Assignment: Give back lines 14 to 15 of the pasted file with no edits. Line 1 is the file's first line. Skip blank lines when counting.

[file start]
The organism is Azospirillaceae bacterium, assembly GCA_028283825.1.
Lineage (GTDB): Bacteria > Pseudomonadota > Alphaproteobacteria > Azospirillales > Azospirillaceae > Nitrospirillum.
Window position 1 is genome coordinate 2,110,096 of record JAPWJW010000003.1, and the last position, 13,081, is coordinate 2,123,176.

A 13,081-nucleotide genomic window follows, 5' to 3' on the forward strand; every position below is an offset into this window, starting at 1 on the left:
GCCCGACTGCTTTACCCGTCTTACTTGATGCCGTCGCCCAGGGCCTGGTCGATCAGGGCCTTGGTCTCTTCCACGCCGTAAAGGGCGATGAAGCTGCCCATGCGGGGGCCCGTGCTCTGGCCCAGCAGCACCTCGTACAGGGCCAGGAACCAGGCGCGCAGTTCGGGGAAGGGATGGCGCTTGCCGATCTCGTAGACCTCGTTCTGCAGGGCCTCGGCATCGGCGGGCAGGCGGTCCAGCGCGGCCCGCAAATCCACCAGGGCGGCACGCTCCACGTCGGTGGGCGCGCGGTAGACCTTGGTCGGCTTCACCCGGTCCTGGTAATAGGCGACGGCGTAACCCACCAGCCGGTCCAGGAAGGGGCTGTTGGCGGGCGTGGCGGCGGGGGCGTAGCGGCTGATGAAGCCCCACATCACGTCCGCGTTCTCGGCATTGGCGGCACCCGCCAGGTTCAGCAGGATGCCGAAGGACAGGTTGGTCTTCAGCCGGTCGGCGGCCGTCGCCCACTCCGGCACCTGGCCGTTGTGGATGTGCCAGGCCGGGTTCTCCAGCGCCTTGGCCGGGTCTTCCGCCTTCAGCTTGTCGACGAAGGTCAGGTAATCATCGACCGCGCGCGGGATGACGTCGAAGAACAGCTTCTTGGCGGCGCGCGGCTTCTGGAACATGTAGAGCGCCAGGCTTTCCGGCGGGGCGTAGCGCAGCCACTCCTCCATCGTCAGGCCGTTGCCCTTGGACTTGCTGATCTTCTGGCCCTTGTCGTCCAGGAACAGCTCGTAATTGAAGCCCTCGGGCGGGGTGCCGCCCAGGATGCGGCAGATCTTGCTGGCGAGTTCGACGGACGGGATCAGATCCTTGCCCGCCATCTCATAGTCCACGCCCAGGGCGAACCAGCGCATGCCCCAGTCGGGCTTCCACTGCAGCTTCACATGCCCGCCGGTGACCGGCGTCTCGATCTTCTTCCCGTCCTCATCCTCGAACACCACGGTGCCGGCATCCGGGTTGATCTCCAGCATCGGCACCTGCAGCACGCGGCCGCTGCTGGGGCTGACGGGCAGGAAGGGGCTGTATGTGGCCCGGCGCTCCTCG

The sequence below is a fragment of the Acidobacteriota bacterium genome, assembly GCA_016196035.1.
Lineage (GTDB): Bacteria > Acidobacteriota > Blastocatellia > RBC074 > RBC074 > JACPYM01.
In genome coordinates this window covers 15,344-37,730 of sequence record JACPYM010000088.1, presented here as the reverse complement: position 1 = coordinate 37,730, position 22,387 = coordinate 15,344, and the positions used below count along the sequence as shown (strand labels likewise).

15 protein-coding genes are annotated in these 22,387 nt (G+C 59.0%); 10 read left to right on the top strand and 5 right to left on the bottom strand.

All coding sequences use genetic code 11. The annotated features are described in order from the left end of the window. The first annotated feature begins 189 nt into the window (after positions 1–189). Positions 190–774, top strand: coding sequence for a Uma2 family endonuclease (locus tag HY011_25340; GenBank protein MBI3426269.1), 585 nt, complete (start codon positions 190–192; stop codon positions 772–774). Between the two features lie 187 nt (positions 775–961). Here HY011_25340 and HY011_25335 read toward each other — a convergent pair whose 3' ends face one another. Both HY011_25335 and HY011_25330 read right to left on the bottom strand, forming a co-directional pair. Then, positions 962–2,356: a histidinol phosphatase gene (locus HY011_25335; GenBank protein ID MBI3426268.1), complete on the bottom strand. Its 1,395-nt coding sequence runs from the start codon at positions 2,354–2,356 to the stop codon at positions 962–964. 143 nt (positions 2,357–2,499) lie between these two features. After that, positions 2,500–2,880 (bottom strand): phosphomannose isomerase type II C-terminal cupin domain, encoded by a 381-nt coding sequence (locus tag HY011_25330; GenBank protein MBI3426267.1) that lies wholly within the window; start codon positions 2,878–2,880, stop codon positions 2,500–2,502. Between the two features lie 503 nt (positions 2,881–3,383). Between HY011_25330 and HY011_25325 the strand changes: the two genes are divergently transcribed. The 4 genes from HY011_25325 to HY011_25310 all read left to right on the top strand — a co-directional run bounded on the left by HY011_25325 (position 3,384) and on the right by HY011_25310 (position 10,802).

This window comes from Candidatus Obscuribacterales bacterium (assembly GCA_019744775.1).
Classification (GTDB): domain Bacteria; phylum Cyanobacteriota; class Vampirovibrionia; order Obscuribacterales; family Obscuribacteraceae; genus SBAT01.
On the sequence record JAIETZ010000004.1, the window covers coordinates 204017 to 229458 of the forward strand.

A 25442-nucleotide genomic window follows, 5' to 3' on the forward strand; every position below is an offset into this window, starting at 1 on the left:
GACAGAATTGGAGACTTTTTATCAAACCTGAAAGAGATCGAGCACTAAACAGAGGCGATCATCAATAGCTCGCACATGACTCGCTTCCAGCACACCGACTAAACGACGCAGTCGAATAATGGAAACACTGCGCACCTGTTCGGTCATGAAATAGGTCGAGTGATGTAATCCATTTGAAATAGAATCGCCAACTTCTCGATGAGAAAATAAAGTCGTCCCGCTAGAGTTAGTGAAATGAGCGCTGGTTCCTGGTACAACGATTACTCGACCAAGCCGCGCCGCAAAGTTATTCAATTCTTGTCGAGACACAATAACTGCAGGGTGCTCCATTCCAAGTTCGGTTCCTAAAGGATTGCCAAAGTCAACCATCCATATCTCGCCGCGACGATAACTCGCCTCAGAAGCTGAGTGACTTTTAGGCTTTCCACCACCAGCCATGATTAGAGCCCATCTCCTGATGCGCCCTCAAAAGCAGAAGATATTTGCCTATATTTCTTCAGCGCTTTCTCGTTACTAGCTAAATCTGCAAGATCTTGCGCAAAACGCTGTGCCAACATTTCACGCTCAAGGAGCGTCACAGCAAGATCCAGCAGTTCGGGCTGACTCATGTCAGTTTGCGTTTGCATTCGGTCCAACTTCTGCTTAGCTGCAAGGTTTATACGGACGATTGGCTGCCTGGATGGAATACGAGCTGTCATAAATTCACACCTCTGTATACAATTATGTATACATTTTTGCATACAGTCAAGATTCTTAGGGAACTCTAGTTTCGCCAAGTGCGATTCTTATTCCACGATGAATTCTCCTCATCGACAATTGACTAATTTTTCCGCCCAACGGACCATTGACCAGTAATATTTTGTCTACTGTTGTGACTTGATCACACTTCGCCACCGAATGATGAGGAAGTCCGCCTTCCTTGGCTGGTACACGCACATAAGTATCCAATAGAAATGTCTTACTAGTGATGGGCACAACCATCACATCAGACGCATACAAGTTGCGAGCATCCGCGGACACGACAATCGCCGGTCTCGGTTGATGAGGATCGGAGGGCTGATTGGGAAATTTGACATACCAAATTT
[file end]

A 25442-nucleotide genomic window follows, 5' to 3' on the forward strand; every position below is an offset into this window, starting at 1 on the left:
GACAGAATTGGAGACTTTTTATCAAACCTGAAAGAGATCGAGCACTAAACAGAGGCGATCATCAATAGCTCGCACATGACTCGCTTCCAGCACACCGACTAAACGACGCAGTCGAATAATGGAAACACTGCGCACCTGTTCGGTCATGAAATAGGTCGAGTGATGTAATCCATTTGAAATAGAATCGCCAACTTCTCGATGAGAAAATAAAGTCGTCCCGCTAGAGTTAGTGAAATGAGCGCTGGTTCCTGGTACAACGATTACTCGACCAAGCCGCGCCGCAAAGTTATTCAATTCTTGTCGAGACACAATAACTGCAGGGTGCTCCATTCCAAGTTCGGTTCCTAAAGGATTGCCAAAGTCAACCATCCATATCTCGCCGCGACGATAACTCGCCTCAGAAGCTGAGTGACTTTTAGGCTTTCCACCACCAGCCATGATTAGAGCCCATCTCCTGATGCGCCCTCAAAAGCAGAAGATATTTGCCTATATTTCTTCAGCGCTTTCTCGTTACTAGCTAAATCTGCAAGATCTTGCGCAAAACGCTGTGCCAACATTTCACGCTCAAGGAGCGTCACAGCAAGATCCAGCAGTTCGGGCTGACTCATGTCAGTTTGCGTTTGCATTCGGTCCAACTTCTGCTTAGCTGCAAGGTTTATACGGACGATTGGCTGCCTGGATGGAATACGAGCTGTCATAAATTCACACCTCTGTATACAATTATGTATACATTTTTGCATACAGTCAAGATTCTTAGGGAACTCTAGTTTCGCCAAGTGCGATTCTTATTCCACGATGAATTCTCCTCATCGACAATTGACTAATTTTTCCGCCCAACGGACCATTGACCAGTAATATTTTGTCTACTGTTGTGACTTGATCACACTTCGCCACCGAATGATGAGGAAGTCCGCCTTCCTTGGCTGGTACACGCACATAAGTATCCAATAGAAATGTCTTACTAGTGATGGGCACAACCATCACATCAGACGCATACAAGTTGCGAGCATCCGCGGACACGACAATCGCCGGTCTCGGTTGATGAGGATCGGAGGGCTGATTGGGAAATTTGACATACCAAATTT